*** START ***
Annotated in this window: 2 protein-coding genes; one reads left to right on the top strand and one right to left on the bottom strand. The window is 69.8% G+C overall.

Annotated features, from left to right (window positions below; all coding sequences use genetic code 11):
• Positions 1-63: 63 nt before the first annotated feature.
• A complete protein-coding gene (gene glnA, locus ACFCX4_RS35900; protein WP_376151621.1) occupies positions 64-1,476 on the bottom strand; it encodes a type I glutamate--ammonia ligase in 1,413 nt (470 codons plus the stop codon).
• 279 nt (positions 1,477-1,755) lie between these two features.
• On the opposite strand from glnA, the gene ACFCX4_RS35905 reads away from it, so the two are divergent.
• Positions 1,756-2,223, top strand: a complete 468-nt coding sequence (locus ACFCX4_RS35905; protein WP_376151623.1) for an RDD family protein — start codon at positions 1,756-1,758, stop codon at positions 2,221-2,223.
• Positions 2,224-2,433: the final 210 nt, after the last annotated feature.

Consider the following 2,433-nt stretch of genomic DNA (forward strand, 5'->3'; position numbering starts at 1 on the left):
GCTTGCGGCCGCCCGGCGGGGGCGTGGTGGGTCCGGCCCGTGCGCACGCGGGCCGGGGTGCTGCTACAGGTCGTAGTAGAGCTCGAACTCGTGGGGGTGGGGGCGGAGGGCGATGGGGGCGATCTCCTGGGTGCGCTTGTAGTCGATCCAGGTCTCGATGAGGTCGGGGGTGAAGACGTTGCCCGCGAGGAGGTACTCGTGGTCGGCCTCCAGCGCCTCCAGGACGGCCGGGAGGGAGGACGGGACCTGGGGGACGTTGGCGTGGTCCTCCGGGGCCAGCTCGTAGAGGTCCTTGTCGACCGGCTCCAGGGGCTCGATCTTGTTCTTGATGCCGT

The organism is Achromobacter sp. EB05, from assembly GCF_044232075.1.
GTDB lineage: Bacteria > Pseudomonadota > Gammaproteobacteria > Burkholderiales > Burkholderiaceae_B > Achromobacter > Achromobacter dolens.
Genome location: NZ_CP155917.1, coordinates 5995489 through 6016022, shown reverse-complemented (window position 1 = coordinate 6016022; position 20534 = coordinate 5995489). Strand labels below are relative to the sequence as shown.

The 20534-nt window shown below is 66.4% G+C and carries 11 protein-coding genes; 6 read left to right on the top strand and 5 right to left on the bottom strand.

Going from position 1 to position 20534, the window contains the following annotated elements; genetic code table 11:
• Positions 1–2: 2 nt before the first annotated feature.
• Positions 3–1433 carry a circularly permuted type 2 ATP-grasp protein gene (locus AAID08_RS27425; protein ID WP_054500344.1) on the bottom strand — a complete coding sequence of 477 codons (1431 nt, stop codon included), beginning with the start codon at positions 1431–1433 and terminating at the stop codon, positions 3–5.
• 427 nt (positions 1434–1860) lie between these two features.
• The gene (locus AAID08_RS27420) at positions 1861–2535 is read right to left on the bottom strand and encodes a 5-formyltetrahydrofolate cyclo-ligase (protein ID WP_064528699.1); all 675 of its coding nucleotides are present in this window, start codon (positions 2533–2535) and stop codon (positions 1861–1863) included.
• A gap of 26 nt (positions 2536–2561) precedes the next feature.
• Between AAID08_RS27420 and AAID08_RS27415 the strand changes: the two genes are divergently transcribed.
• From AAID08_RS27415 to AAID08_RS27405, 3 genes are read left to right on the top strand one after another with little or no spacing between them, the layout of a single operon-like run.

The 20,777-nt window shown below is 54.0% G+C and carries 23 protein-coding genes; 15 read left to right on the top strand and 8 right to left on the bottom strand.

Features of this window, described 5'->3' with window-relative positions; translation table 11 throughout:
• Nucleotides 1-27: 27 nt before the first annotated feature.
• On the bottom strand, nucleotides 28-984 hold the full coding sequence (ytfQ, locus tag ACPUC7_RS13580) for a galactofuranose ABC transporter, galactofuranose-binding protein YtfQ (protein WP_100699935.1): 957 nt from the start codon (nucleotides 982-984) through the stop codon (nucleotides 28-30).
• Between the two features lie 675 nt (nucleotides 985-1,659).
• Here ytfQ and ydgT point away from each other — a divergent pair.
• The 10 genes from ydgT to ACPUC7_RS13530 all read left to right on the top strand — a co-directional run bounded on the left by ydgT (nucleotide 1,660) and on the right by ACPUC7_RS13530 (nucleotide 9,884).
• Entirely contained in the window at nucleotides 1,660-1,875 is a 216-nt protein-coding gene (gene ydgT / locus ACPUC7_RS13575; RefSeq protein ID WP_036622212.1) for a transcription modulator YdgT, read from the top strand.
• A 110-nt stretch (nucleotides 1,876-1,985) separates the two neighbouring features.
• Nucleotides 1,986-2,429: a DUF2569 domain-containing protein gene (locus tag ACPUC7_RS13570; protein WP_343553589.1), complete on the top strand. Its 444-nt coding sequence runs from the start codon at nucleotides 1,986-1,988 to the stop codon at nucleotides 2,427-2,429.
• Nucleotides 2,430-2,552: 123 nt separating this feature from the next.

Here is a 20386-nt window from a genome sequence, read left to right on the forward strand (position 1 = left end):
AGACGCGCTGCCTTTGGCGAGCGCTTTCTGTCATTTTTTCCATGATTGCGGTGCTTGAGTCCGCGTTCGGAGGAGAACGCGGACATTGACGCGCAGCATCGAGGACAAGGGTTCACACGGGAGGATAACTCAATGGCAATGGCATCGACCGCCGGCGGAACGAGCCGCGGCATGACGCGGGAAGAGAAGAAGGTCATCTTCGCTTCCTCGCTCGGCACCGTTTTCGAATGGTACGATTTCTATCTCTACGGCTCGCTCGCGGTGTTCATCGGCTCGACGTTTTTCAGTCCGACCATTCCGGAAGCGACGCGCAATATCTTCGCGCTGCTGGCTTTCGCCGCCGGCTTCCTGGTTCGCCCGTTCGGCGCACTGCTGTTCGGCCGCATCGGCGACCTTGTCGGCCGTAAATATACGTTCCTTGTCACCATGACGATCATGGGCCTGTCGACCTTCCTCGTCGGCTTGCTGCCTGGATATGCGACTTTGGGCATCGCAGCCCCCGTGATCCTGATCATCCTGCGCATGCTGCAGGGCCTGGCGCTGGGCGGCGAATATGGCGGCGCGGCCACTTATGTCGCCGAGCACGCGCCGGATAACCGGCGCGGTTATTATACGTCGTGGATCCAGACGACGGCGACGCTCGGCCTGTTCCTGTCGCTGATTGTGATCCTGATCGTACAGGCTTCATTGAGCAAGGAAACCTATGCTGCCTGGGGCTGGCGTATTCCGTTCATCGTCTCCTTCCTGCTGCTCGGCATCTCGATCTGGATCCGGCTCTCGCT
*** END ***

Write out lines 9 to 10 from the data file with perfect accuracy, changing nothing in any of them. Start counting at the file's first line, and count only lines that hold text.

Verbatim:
Consider the following 2,433-nt stretch of genomic DNA (forward strand, 5'->3'; position numbering starts at 1 on the left):
GCTTGCGGCCGCCCGGCGGGGGCGTGGTGGGTCCGGCCCGTGCGCACGCGGGCCGGGGTGCTGCTACAGGTCGTAGTAGAGCTCGAACTCGTGGGGGTGGGGGCGGAGGGCGATGGGGGCGATCTCCTGGGTGCGCTTGTAGTCGATCCAGGTCTCGATGAGGTCGGGGGTGAAGACGTTGCCCGCGAGGAGGTACTCGTGGTCGGCCTCCAGCGCCTCCAGGACGGCCGGGAGGGAGGACGGGACCTGGGGGACGTTGGCGTGGTCCTCCGGGGCCAGCTCGTAGAGGTCCTTGTCGACCGGCTCCAGGGGCTCGATCTTGTTCTTGATGCCGT